Build it and they will come

Field_Of_DreamsAbout four years ago, our community voted on itself a tax increase to build a new library. Even though it was only twenty or so years old, the former library building was way too small. There was hardly any space to hold the burgeoning collection of materials and provide room for modern technology such as computers and DVDs. Though it had lots of programs and regular users, there just wasn’t enough room. A committee of dedicated volunteers and professionals designed and built a beautiful new building so big that six of our former libraries could fit inside. There are quiet areas, conference rooms, a coffee shop and a large conference room, plus room to grow. The amazing thing to note is that in this day and age of being able to look up just about anything online, the parking lot is packed every time I drive by, seven days a week, and it’s difficult sometimes to find an available study room when I meet Scouts there to go over merit badges. Continue reading “Build it and they will come”

A warm Scouting handshake

handshake_200Last week we discussed some of the ways we can overcome the hesitation that Scouts and families may have at joining a troop. After as much as five years in Cub Scouts, preparing to become Boy Scouts, most boys will be looking forward to joining the adventure, and their parents will be coming with them.

The next challenge for new Scouts joining your troop is keeping them engaged and involved. Continue reading “A warm Scouting handshake”

More on “sports parents” and Scouting

bsalax_200In February, we posted an article titled Signing Day in which we explored the high-profile world of high school athletes committing to play sports in college and how the “race to the top” ends up costing parents, families and youth dearly, often to grave disappointment. A few months later, Bryan Wendell of Scouting Magazine blogged about the phenomenon as well.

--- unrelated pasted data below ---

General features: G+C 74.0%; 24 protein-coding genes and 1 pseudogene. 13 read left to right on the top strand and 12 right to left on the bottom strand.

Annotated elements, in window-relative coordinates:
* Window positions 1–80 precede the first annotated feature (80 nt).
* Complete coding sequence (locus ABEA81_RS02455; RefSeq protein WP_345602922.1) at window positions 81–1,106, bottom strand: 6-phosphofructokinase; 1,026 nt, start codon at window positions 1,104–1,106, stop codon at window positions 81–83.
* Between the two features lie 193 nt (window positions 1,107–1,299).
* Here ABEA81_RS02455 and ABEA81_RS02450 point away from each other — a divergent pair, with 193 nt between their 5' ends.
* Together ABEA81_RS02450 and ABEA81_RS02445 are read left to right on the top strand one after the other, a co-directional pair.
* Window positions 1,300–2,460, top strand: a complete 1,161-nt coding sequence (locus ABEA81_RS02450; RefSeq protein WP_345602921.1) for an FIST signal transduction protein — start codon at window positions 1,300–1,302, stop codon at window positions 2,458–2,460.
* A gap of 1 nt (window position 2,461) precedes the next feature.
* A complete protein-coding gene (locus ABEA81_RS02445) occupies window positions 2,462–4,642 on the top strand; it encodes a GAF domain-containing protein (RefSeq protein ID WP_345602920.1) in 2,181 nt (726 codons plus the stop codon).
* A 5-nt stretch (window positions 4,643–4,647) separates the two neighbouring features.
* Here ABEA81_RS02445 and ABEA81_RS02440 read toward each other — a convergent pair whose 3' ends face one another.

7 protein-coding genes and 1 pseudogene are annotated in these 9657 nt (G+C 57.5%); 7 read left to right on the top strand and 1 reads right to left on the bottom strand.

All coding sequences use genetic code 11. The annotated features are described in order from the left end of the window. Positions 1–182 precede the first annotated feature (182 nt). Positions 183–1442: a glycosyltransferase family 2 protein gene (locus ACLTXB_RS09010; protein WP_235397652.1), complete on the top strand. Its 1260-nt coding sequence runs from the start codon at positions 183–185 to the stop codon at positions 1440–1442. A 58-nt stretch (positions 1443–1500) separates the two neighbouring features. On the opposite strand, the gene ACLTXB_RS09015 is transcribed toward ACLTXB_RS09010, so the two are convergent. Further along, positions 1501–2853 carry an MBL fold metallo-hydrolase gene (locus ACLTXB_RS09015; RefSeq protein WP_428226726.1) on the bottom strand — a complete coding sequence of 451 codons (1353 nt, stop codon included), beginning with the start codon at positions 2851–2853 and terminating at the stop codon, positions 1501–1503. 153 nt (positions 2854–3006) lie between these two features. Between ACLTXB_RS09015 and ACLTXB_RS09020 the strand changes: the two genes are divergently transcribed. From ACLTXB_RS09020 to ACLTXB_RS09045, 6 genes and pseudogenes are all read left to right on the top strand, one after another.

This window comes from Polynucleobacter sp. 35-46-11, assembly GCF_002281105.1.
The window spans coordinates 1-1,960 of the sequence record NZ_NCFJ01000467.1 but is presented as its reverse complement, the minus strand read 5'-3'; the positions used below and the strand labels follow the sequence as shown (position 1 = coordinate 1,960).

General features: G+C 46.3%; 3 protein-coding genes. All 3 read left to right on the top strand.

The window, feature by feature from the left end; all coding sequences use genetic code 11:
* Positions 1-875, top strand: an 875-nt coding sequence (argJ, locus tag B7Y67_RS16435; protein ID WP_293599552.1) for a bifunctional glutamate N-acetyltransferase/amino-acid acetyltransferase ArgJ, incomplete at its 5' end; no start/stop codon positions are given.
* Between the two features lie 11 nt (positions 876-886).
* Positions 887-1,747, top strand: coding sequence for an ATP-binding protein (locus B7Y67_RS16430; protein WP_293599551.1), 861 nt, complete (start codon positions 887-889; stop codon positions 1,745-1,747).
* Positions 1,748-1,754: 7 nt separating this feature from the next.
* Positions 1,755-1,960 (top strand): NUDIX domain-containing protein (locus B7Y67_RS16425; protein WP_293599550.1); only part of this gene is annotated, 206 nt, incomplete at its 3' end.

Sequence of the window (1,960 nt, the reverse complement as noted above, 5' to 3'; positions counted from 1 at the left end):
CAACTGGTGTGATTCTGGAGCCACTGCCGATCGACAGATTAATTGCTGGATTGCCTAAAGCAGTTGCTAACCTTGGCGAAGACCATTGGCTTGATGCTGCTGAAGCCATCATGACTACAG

More continues to be written about the youth sports craze and how parents can best manage their children’s, and their own, experience and expectations.  Continue reading “More on “sports parents” and Scouting”

What Cub Scout membership coordinators need to know

youthapp_200Cub Scout packs are making plans to get their programs going for the next year of fun and excitement. Join Scouting nights are getting scheduled and all the recruiting materials are being updated. But Scouting’s raw material is membership, for without the boys we don’t have a movement!

A pivotal committee function at this time of year is the membership coordinator, whose job is to register all of our new Scouts and re-register the returning boys for another year of fun. Often, though, we find that this important job is either being done by other committee members or by a new parent without a good understanding of the process. The responsibility for unit membership really is a separate task which calls for a dedicated individual to handle it.

When a new parent steps into the role, there’s usually a lot to learn about the membership process, and when it’s a parent new to Scouting they have to learn a little of everything! Continue reading “What Cub Scout membership coordinators need to know”

Look at yourself!

Taking a break from answering readers’ questions, a recent Ask Andy column, Troop Spotting instead gives advice to parents of Arrow of Light Scouts who are shopping for a troop. Much of the advice is stuff we know about: uniforming, youth leadership, the adult role. It’s thoughtful, comprehensive, and gives soon-to-be Boy Scouts and their parents some great information when looking for a troop.

Besides being useful to boys about to cross over, it’s also a great checklist to size up our own troop. Continue reading “Look at yourself!”